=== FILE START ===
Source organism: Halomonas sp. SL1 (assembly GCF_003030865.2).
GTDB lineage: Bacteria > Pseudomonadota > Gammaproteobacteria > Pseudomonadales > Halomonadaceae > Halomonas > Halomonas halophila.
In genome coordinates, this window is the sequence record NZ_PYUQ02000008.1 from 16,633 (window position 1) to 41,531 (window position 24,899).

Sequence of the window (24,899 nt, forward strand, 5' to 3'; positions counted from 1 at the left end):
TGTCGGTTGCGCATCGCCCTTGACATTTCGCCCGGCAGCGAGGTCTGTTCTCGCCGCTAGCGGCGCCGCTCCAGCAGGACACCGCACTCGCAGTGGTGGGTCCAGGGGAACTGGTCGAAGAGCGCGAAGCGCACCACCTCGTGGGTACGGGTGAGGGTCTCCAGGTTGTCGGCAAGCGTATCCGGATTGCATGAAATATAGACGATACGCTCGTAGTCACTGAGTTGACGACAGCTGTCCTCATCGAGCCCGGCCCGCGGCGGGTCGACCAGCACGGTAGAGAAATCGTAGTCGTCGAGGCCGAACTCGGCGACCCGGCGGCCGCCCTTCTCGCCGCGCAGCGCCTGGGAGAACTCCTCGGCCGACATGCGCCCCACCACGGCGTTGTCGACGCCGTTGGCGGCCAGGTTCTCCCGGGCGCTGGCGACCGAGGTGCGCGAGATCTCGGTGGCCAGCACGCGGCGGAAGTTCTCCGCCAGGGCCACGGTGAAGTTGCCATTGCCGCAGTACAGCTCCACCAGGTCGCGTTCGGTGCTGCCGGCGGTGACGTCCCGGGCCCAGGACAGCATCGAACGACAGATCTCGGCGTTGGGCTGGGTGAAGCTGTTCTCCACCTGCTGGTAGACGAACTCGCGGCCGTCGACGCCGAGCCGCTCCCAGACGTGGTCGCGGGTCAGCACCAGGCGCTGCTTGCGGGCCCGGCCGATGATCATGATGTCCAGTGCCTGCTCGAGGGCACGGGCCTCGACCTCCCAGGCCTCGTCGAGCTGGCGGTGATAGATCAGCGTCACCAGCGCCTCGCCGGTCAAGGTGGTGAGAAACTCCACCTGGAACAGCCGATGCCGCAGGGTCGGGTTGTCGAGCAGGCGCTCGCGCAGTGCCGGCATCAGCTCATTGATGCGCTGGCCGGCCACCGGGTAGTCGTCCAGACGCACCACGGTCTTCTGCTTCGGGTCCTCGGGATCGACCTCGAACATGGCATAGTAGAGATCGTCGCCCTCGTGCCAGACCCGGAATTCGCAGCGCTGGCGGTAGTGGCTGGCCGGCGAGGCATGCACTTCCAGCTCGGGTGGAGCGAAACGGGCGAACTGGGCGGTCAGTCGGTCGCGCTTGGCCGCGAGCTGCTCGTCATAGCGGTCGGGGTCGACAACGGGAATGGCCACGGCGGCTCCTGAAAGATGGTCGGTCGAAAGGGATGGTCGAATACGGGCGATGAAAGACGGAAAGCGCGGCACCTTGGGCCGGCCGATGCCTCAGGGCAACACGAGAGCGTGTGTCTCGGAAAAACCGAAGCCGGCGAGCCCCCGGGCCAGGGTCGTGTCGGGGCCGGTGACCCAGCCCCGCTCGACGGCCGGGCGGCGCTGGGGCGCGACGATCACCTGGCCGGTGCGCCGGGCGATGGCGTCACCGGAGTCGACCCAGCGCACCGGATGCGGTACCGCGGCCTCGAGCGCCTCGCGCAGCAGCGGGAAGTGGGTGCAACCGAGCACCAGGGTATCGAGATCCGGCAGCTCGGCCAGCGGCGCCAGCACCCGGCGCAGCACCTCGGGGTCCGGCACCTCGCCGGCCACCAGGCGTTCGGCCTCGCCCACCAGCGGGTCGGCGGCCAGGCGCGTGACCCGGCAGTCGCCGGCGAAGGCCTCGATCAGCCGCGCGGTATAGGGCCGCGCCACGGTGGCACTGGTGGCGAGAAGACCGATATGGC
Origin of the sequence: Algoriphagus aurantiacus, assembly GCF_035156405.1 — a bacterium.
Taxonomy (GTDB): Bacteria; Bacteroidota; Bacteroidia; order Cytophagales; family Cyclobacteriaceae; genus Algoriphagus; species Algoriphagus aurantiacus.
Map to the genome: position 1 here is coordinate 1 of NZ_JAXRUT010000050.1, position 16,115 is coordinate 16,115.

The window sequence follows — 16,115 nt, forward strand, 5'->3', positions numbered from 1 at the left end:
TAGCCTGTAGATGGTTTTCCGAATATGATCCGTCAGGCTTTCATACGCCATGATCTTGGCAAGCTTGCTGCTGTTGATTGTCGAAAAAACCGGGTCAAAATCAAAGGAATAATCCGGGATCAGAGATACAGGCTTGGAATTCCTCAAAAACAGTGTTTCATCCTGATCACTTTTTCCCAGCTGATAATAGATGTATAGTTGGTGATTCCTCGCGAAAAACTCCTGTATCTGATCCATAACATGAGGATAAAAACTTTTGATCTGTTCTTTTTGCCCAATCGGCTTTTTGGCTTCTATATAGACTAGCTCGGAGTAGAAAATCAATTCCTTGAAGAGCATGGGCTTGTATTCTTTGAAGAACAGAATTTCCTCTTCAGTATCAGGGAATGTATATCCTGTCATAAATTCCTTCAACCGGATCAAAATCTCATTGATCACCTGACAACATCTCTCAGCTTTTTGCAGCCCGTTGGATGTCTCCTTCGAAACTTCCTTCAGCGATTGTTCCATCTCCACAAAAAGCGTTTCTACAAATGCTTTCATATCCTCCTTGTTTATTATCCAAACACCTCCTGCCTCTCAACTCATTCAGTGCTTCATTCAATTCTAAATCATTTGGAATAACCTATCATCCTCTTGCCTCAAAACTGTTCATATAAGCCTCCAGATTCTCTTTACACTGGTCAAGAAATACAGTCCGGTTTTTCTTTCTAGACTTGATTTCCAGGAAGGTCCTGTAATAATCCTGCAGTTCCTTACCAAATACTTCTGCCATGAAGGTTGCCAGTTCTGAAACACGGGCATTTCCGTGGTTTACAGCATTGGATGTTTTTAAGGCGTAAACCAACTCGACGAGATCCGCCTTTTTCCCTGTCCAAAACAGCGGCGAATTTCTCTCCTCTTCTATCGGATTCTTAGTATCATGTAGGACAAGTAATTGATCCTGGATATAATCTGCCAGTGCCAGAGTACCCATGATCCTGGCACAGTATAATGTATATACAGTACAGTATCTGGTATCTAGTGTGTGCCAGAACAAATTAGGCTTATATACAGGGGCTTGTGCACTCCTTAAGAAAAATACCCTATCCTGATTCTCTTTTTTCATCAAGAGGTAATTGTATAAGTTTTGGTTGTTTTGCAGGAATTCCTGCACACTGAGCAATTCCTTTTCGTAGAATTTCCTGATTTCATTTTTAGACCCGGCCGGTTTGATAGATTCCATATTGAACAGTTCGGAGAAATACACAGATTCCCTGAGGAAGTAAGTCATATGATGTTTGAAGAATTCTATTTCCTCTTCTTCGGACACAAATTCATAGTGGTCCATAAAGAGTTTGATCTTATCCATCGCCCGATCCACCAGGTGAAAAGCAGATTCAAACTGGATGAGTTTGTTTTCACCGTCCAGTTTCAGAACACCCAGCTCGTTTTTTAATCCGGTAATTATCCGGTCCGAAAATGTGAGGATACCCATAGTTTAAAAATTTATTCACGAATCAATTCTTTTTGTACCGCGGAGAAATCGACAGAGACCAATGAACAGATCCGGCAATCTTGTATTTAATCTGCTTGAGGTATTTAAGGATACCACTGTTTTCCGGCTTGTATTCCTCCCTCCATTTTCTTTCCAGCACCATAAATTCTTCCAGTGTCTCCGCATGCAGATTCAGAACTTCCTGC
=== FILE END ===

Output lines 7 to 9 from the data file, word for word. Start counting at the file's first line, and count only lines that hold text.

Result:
Taxonomy (GTDB): Bacteria; Bacteroidota; Bacteroidia; order Cytophagales; family Cyclobacteriaceae; genus Algoriphagus; species Algoriphagus aurantiacus.
Map to the genome: position 1 here is coordinate 1 of NZ_JAXRUT010000050.1, position 16,115 is coordinate 16,115.

The window sequence follows — 16,115 nt, forward strand, 5'->3', positions numbered from 1 at the left end: